Many parents sacrifice their own needs for their kids. They’ll go without comforts or even necessities so that they can help their kids as much as possible. This is noble. It’s a way of loving their kids and, possibly, providing for their kids in ways they wish they had experienced as kids themselves. I’ve met so many parents who grew up in poverty or had tough family situations, and these parents want to give a better childhood to their kids. So, they make sacrifices.

There can be a problem with sacrificing for your kids —you can take it too far. Especially if you are neglecting your physical and mental health because of money, time constraints, or being too busy taking care of everyone but yourself. If that sounds like you, I want you to know that you might need to change your approach. Sacrificing your health is a tradeoff that usually does not pay off in the end. Why?

Your kids need you to be healthy. If you do not take care of yourself, you will not be able to take care of them. What’s worse, when your physical and mental health ultimately break down, they will have to take care of you. Lastly, if you are struggling because of your physical and mental health, you are more likely to be irritable and lose control of your anger and anxiety, which can negatively affect your relationship with your kids.

Your emotions are valid. And, frankly, sometimes kids are quite naughty and rude, but when you lose control of your emotions, it becomes much harder to parent. It often leaves you feeling miserable and, sometimes, depressed and guilty. So, while your emotions are valid, not all expressions of emotions are. And when you blow up at your kids, especially if it becomes a pattern, it harms your relationship with them.

Thankfully, there are some basic steps in self-care that you can take to help you get better control of your emotions.



If you find that you frequently are irritable (snapping at or criticizing others) or that you are exploding in anger, this is a sign that it’s time to take a step back and look at some of the drivers of anger and irritability. Or, maybe you don’t think that you are having problems but then you hear this from one of your kids or loved ones:

  • “You’re always yelling” or “You’re always mad at me.”
  • “You only come to talk to me about negative things.”
  • “You always have a migraine.”
  • “You’re never here” or “You’re always at work.”
  • “You’re always in bed depressed or in pain.”
  • “You drink too much” or “You’re high all the time.”

If the people in your life are giving you this type of feedback, you are overdue for self-care. It’s time to take a deep breath, listen, and decide to take positive action in your physical and mental health—because the important people in your life are telling you that it’s taking a toll on your relationship with them. Besides, parenting is a lot of work. Your job as a parent should not always be to give, give, give. Taking care of yourself must be one of your top priorities.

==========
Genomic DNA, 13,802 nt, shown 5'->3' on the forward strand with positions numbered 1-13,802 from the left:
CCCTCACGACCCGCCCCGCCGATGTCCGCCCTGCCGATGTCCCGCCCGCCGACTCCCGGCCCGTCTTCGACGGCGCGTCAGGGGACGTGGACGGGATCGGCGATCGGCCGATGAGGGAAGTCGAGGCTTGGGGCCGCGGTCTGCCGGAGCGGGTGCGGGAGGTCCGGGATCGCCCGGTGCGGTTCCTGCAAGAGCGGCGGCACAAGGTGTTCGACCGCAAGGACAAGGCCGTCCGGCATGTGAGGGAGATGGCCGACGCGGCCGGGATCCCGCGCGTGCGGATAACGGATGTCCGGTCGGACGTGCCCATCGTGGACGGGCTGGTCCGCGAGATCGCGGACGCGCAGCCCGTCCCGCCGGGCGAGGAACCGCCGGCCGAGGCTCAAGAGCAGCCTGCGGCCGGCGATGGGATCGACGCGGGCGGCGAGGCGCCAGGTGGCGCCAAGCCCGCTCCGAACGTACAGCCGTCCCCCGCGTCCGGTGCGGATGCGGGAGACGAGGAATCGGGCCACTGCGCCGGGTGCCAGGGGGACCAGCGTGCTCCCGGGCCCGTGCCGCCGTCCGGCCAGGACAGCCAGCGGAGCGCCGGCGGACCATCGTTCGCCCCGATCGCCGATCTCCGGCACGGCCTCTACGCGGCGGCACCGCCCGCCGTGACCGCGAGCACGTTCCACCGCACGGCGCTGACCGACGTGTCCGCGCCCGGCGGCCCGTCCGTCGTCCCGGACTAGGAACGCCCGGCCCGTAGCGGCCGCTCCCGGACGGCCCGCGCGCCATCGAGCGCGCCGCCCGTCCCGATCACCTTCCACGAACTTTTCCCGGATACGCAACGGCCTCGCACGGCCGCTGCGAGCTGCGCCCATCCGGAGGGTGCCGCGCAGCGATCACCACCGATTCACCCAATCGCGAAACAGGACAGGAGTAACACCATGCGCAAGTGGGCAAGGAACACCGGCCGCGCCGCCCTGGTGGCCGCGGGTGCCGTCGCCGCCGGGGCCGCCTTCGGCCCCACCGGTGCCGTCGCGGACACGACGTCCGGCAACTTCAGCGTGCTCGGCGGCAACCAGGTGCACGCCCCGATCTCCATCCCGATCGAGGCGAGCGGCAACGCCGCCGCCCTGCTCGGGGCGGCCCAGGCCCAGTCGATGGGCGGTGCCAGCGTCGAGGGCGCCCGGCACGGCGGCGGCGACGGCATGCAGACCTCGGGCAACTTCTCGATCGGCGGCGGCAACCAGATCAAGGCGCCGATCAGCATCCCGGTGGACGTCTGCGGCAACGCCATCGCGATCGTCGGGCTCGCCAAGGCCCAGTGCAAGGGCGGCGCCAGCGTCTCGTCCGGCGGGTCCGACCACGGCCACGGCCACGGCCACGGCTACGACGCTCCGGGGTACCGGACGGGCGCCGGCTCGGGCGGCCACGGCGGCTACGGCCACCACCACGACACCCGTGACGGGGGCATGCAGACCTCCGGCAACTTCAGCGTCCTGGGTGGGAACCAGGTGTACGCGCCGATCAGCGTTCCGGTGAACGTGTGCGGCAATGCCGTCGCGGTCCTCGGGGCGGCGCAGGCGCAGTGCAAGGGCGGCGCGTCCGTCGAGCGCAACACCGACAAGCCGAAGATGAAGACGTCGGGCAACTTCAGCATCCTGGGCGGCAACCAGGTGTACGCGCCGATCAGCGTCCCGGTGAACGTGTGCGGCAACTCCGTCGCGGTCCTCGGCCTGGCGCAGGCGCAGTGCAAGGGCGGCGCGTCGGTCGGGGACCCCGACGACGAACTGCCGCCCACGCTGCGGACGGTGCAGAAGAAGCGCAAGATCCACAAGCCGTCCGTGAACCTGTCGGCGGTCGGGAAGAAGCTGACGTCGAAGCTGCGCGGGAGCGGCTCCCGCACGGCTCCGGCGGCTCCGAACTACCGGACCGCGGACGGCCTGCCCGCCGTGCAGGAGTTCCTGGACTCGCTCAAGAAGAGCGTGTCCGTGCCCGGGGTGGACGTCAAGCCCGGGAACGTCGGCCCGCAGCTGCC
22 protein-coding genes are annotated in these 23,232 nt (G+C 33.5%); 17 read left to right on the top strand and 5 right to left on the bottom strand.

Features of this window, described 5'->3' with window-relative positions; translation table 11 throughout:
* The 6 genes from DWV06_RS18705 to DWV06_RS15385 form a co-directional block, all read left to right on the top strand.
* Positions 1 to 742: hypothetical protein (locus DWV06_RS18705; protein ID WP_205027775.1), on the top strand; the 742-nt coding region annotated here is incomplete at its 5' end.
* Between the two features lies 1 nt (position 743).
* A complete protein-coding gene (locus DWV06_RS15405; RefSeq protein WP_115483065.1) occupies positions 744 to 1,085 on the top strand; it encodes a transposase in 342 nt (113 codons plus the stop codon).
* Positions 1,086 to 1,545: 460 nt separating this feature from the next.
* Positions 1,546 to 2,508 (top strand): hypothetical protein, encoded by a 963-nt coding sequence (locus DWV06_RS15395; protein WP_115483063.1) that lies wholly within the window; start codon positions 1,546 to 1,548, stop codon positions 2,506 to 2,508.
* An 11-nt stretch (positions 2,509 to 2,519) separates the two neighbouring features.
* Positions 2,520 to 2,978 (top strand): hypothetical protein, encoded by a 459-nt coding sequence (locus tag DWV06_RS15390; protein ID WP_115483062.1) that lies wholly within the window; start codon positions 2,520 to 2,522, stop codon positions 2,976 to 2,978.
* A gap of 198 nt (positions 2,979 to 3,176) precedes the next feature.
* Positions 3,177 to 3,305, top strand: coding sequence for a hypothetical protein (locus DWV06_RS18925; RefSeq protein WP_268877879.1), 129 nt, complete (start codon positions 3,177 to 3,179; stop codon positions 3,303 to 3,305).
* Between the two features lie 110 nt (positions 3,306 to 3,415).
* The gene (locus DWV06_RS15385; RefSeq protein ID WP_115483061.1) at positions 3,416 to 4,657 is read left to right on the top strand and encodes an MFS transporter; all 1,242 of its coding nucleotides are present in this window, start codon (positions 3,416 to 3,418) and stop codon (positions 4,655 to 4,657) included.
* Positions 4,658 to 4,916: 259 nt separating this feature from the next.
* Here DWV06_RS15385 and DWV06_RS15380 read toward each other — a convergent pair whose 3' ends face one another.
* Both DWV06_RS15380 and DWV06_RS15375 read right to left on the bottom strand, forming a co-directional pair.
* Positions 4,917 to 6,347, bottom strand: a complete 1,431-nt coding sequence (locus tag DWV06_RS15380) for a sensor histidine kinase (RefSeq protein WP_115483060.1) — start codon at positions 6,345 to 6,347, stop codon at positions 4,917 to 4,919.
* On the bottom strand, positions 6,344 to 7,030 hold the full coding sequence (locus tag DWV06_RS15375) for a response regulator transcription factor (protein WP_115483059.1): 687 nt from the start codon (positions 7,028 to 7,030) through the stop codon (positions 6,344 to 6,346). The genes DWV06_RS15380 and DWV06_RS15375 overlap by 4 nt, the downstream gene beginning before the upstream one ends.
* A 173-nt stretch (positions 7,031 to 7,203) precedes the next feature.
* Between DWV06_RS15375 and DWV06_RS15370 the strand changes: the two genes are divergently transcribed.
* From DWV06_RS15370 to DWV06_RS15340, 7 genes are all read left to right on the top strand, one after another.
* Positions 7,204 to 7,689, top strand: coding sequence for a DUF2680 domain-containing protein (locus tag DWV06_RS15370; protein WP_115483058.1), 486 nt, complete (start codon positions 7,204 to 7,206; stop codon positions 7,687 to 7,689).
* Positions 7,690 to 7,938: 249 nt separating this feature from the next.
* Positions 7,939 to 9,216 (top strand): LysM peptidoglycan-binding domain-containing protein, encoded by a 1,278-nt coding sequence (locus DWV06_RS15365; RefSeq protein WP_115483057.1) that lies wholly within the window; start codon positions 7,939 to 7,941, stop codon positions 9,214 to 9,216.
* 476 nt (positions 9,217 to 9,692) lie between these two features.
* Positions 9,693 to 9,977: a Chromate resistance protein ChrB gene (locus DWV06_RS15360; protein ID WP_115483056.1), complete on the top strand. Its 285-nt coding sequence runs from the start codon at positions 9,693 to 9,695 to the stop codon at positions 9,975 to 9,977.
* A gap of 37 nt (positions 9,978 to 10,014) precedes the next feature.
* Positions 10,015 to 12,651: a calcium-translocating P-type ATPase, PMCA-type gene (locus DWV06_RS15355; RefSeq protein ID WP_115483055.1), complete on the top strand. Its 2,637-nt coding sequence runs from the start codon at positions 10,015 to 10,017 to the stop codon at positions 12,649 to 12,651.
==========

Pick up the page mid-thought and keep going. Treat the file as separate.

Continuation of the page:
It takes a lot of energy to be a parent, so it’s important to regularly take time to care for yourself and restore your energy and your outlook. You can improve your sense of well-being, and self-care will help you to feel your best. What gives you the most energy in life? Here is just a short list of things you might consider doing to nurture yourself:

  • Get enough sleep
  • Exercise
  • Embrace solitude through alone time
  • Pray or meditate
  • Spend time in positive social activities
  • Engage in activities that make you smile/laugh
  • Schedule (and then take) a vacation
  • Get a massage
  • Relax in a sauna, hot tub, or bath
  • Get out into nature
  • Sing or play music
  • Read for pleasure

Do any of these activities appeal to you? Is there something else you would add to this list? I would encourage you to write down your own list of five or more activities that routinely lift you up. When you are feeling low, demoralized, or frustrated, it’s probably time for you to pick something from the list and do a restorative activity.



If some of the problems you are facing are not easily solved with regular self-care, then I would encourage you to start taking proactive, incremental steps to address whatever situation you are facing. I realize that solving some of these problems might not be easy, but, as a starting point, you could meet with your primary care physician if you are having a health problem or a therapist/counselor if you are struggling with your mood or anxiety. Getting help from a trusted person is a great way to start finding solutions or making progress in complex situations. The goal is to take the first step and push past avoidance of change when you know you need to fix a problem.

Taking care of yourself is a great starting point for controlling your emotions in parenting, and you’ll love the results. You will be a happier person, and all of your relationships will likely be better. n


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